On Wednesday, the Michigan House of Representatives approved a measure that will legalize and regulate statewide online gambling. The House voted 68-40 to approve the H 4926 bill that was introduced by State Representative Brandt Iden last year – prior to its approval, the bill had faced a number of hurdles as the Representative attempted to move it in recent weeks. Its passage had been stalemated a few weeks ago thanks to a “poison bill” provision that was demanded by a good number of the Wolverine State’s tribal casinos. This poison bill was designed to effectively end all online and sports-based wagering in the state in case the federal law at some point in the future stripped the United States’s tribal nations of the right to offer either form of gambling.
“People in Michigan are already gambling over the internet, but they are doing so at risky and illegal websites,” said Rep. Brandt Iden, on why he tabled the bill. “The Michigan websites will have strict state oversight, unlike the illegal and unregulated sites our resident use now, at great risk to their finances and personal information.”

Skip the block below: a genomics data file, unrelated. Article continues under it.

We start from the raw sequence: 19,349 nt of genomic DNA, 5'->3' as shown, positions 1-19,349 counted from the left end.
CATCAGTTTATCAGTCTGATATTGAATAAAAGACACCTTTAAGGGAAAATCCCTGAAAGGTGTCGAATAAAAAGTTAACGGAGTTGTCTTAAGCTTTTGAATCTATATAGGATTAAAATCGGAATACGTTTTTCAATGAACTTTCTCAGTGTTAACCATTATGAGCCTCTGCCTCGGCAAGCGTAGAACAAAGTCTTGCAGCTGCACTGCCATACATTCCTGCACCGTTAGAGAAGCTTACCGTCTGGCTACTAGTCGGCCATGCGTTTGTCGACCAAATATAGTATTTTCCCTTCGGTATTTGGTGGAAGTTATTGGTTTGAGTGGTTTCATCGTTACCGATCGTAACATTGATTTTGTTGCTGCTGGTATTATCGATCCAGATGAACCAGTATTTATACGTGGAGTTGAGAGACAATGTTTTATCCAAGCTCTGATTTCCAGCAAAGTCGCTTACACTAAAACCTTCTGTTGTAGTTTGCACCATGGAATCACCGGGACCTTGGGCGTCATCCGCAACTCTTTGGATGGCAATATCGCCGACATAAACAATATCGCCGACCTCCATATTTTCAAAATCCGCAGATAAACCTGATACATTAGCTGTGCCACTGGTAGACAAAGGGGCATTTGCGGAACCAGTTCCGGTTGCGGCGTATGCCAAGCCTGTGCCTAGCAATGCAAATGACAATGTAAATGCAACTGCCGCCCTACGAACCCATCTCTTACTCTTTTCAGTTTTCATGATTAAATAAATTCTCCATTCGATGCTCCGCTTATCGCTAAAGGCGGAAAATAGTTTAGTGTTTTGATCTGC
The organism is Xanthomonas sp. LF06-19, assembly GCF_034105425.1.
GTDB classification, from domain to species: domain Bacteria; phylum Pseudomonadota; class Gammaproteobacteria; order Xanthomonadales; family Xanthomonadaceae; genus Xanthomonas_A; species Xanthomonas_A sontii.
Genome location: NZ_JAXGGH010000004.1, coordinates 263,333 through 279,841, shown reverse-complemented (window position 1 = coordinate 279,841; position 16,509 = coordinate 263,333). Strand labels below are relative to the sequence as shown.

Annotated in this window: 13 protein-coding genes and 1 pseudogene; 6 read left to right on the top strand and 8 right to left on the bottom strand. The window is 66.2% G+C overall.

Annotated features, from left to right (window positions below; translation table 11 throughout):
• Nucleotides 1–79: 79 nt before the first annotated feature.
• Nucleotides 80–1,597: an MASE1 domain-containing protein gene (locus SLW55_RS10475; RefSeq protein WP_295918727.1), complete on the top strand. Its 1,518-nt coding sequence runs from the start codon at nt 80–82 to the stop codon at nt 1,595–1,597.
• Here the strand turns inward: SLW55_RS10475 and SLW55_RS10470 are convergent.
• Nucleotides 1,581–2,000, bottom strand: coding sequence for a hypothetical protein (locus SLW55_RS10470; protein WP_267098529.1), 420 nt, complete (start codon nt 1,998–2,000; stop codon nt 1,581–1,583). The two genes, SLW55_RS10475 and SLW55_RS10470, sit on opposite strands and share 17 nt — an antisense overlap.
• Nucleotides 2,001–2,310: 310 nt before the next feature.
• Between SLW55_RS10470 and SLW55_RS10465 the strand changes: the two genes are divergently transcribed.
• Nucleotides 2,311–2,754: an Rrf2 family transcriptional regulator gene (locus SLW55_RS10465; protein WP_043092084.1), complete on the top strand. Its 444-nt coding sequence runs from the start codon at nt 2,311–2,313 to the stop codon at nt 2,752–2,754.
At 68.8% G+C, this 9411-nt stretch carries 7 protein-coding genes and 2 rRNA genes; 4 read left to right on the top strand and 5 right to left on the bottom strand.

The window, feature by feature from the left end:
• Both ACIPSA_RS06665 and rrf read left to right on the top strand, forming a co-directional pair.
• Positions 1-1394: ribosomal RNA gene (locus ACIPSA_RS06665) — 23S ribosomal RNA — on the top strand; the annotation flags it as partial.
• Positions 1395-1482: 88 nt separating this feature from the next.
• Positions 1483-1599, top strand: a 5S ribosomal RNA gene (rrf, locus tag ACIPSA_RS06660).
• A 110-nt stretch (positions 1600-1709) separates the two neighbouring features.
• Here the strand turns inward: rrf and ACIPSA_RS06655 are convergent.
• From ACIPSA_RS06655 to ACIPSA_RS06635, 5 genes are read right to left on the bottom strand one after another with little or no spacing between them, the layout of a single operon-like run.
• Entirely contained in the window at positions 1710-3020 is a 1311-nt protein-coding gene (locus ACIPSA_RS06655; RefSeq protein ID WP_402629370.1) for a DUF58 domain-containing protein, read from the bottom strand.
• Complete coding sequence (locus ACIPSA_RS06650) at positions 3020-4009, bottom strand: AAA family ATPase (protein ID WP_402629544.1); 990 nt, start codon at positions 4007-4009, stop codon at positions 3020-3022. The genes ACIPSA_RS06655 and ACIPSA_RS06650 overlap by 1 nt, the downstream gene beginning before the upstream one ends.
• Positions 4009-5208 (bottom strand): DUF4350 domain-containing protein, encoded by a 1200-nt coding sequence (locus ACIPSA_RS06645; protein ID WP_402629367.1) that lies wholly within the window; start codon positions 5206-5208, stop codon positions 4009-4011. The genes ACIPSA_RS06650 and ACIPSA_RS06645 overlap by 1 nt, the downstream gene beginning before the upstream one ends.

It remains unclear whether the demands made by the tribal nations will be included in the final version of the law as H 4926 was amended before passage. Furthermore, even though the vote was certainly a huge win for online gambling and sports betting, the measure still has a long way to go before it finally becomes a law – the Michigan Senate will not resume until September and it is only until then that they can consider the state’s version of the online gambling and sports betting measure.
“The way people game is moving more and more to the online platform,” Iden added. “Everything we do today is moving to an online platform, and that’s exactly what this does. It takes the same games that you can play inside the casino and now puts them online and regulates it from a standpoint of … you can now do it legally.”
The Bill’s Highlights
The bill, if passed as a law, will allow Detroit’s three casinos – Greektown, MGM Grand and MotorCity – to offer online gambling as soon as 2019. This timing is just right as many states are just starting to prepare to legalize sports betting following the recent United States Supreme Court ruling that paved the way for nationwide legal and regulated sports betting, most of which will happen online. According to Iden, games currently offered at the three brick-and-mortar casinos including blackjack, poker, craps, and roulette as well as sports betting will be ported to the online space.
Also included in the bill was how the 8 percent tax revenue that would be derived from online gaming would be utilized – it would be split four ways between the city of Detroit, the Internet Gaming Fund, transportation and school aid.
Operators who wish to offer their services to the state’s gambling market will be required to have their equipment physically located within a Michigan casino and pay $800,000 for a 5-year licensure. A one-year waiting period for launch was also included in the provisions.